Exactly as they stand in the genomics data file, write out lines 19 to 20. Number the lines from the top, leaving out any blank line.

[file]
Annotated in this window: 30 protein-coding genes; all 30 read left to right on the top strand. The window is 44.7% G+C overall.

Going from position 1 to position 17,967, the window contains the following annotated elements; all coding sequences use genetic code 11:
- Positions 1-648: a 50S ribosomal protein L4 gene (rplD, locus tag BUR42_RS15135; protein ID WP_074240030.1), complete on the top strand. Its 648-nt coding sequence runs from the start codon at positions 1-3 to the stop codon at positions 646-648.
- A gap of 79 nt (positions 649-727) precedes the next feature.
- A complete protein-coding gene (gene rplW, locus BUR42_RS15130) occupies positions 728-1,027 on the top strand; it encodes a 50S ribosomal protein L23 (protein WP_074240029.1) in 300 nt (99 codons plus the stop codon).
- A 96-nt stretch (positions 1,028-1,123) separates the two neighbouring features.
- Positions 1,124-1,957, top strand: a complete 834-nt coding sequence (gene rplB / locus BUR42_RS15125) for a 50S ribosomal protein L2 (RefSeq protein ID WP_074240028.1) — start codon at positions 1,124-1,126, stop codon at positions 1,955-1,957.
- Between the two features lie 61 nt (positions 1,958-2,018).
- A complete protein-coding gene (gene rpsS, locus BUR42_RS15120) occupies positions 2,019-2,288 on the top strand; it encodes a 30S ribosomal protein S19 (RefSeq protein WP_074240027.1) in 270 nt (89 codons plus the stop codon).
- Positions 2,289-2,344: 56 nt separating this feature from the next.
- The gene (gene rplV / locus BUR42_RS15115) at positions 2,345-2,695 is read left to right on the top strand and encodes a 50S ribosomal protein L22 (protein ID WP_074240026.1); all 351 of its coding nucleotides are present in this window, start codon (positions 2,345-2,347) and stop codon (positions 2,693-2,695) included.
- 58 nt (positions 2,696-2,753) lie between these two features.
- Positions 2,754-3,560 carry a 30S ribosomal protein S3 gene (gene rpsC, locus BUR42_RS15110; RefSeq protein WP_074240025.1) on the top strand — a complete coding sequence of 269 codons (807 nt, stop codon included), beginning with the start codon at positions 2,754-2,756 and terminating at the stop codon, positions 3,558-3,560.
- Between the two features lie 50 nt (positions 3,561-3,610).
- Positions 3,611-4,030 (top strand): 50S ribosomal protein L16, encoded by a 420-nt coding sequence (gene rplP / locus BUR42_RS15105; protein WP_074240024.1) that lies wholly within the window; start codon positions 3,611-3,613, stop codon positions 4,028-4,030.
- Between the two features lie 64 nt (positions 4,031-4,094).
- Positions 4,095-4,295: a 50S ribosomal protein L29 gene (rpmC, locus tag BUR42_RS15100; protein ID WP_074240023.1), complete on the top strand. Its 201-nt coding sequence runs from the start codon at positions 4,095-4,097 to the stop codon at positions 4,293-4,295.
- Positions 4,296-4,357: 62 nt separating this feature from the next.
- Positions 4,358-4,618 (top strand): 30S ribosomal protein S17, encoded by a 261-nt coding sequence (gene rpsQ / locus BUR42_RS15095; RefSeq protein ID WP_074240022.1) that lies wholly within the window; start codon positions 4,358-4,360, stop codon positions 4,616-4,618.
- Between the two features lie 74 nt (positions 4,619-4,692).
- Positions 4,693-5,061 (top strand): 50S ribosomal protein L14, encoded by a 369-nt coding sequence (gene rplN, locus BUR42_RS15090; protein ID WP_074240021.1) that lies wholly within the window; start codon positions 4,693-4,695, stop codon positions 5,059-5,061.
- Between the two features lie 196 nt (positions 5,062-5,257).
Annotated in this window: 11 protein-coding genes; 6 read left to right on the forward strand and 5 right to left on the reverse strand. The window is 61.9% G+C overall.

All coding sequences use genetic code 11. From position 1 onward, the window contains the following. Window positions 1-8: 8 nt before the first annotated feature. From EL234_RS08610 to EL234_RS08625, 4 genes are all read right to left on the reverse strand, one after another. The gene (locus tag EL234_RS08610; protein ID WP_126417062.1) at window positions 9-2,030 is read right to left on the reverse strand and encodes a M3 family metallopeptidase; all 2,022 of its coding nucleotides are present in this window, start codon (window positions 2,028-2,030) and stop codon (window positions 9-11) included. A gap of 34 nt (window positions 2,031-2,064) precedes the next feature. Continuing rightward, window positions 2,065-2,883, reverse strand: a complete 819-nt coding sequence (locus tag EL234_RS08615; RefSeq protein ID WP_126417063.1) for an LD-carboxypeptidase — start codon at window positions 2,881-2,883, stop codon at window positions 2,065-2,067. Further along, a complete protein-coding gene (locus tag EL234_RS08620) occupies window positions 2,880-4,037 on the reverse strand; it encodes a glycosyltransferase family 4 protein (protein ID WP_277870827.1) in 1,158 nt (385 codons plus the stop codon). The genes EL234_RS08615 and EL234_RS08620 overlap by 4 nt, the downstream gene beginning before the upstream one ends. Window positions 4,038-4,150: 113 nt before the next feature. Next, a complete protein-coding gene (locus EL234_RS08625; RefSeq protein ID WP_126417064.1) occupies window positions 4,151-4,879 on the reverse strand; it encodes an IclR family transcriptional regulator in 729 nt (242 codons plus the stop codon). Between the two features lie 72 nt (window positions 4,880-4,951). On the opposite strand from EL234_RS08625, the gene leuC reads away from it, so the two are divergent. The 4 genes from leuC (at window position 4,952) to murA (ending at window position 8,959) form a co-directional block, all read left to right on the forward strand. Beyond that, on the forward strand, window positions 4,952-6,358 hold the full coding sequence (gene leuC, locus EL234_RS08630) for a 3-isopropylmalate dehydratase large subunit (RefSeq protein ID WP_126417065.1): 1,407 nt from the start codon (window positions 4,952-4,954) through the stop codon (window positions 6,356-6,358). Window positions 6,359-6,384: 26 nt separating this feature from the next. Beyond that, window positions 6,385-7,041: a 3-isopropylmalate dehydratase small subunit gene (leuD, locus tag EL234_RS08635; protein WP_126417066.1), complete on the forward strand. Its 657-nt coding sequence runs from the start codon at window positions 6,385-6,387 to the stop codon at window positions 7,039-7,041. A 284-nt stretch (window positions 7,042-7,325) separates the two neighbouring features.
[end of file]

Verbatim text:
- Positions 4,358-4,618 (top strand): 30S ribosomal protein S17, encoded by a 261-nt coding sequence (gene rpsQ / locus BUR42_RS15095; RefSeq protein ID WP_074240022.1) that lies wholly within the window; start codon positions 4,358-4,360, stop codon positions 4,616-4,618.
- Between the two features lie 74 nt (positions 4,619-4,692).